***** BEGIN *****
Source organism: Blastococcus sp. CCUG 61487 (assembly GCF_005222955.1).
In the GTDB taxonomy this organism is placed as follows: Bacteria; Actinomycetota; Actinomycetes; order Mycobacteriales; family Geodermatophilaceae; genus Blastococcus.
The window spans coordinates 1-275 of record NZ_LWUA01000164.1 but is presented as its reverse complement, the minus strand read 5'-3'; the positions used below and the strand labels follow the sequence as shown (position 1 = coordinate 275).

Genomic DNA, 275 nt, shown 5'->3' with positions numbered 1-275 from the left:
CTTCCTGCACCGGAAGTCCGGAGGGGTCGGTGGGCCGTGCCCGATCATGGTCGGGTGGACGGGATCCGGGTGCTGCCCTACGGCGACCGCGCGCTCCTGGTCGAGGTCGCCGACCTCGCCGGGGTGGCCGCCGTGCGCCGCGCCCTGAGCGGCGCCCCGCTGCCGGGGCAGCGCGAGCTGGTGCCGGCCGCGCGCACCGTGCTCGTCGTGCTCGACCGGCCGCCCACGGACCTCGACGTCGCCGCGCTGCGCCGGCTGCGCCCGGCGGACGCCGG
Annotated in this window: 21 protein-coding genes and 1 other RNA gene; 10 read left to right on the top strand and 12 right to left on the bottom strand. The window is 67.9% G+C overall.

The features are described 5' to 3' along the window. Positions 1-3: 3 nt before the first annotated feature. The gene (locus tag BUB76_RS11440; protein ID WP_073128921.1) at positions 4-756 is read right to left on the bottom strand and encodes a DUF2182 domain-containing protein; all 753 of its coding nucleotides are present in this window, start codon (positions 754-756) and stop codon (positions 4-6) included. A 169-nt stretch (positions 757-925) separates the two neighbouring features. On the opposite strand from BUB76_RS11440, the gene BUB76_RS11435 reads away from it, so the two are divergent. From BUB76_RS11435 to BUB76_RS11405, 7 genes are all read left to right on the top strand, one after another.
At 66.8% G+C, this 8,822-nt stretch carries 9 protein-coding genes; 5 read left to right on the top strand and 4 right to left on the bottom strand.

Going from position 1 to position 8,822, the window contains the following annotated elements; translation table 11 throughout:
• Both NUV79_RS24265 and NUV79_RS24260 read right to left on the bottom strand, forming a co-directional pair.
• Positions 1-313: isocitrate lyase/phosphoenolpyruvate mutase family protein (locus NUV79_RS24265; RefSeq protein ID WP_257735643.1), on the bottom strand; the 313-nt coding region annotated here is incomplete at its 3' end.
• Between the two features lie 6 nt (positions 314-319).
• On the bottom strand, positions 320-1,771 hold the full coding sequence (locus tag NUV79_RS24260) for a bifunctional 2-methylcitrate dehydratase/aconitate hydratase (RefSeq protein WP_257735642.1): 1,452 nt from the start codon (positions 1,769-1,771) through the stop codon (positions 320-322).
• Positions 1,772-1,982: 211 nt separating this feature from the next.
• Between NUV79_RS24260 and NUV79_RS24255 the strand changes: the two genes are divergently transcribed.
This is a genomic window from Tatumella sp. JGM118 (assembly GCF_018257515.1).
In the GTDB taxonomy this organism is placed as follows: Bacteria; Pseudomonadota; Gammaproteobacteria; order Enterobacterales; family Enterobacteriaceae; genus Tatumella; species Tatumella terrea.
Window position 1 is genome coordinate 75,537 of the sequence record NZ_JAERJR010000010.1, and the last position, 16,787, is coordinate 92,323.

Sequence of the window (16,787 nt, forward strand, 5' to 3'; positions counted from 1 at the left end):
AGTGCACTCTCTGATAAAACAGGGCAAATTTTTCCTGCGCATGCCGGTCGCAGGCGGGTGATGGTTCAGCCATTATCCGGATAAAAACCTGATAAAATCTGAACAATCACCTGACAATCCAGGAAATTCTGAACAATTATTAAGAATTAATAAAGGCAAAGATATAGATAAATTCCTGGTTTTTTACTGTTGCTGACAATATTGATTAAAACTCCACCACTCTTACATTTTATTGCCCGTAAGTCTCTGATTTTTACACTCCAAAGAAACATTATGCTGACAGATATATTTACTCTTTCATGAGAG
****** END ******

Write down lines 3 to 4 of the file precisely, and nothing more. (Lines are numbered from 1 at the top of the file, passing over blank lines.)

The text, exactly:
The window spans coordinates 1-275 of record NZ_LWUA01000164.1 but is presented as its reverse complement, the minus strand read 5'-3'; the positions used below and the strand labels follow the sequence as shown (position 1 = coordinate 275).

Genomic DNA, 275 nt, shown 5'->3' with positions numbered 1-275 from the left: